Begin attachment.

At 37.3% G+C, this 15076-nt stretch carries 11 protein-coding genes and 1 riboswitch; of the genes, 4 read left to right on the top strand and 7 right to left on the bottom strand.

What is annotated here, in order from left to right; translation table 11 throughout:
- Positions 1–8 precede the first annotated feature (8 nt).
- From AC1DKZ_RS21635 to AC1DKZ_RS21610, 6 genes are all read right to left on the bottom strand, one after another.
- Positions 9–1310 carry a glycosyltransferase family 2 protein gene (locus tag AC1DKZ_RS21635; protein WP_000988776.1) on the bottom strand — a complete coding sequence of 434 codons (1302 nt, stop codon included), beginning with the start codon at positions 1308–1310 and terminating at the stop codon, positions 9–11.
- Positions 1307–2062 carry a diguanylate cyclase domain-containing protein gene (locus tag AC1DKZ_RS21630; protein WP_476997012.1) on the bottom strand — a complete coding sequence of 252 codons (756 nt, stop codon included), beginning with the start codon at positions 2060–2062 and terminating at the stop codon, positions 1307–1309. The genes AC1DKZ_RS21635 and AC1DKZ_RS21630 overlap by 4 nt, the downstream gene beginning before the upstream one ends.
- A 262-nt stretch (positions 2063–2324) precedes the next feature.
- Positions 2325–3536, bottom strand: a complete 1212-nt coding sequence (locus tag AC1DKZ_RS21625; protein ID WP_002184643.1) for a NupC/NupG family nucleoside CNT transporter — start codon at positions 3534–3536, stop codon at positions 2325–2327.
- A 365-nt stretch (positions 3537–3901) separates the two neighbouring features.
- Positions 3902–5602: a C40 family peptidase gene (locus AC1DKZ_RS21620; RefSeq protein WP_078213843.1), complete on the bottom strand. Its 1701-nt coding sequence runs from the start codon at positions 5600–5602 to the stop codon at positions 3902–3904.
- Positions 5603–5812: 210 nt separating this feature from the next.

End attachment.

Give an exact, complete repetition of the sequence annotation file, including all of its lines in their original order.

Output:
At 37.3% G+C, this 15076-nt stretch carries 11 protein-coding genes and 1 riboswitch; of the genes, 4 read left to right on the top strand and 7 right to left on the bottom strand.

What is annotated here, in order from left to right; translation table 11 throughout:
- Positions 1–8 precede the first annotated feature (8 nt).
- From AC1DKZ_RS21635 to AC1DKZ_RS21610, 6 genes are all read right to left on the bottom strand, one after another.
- Positions 9–1310 carry a glycosyltransferase family 2 protein gene (locus tag AC1DKZ_RS21635; protein WP_000988776.1) on the bottom strand — a complete coding sequence of 434 codons (1302 nt, stop codon included), beginning with the start codon at positions 1308–1310 and terminating at the stop codon, positions 9–11.
- Positions 1307–2062 carry a diguanylate cyclase domain-containing protein gene (locus tag AC1DKZ_RS21630; protein WP_476997012.1) on the bottom strand — a complete coding sequence of 252 codons (756 nt, stop codon included), beginning with the start codon at positions 2060–2062 and terminating at the stop codon, positions 1307–1309. The genes AC1DKZ_RS21635 and AC1DKZ_RS21630 overlap by 4 nt, the downstream gene beginning before the upstream one ends.
- A 262-nt stretch (positions 2063–2324) precedes the next feature.
- Positions 2325–3536, bottom strand: a complete 1212-nt coding sequence (locus tag AC1DKZ_RS21625; protein ID WP_002184643.1) for a NupC/NupG family nucleoside CNT transporter — start codon at positions 3534–3536, stop codon at positions 2325–2327.
- A 365-nt stretch (positions 3537–3901) separates the two neighbouring features.
- Positions 3902–5602: a C40 family peptidase gene (locus AC1DKZ_RS21620; RefSeq protein WP_078213843.1), complete on the bottom strand. Its 1701-nt coding sequence runs from the start codon at positions 5600–5602 to the stop codon at positions 3902–3904.
- Positions 5603–5812: 210 nt separating this feature from the next.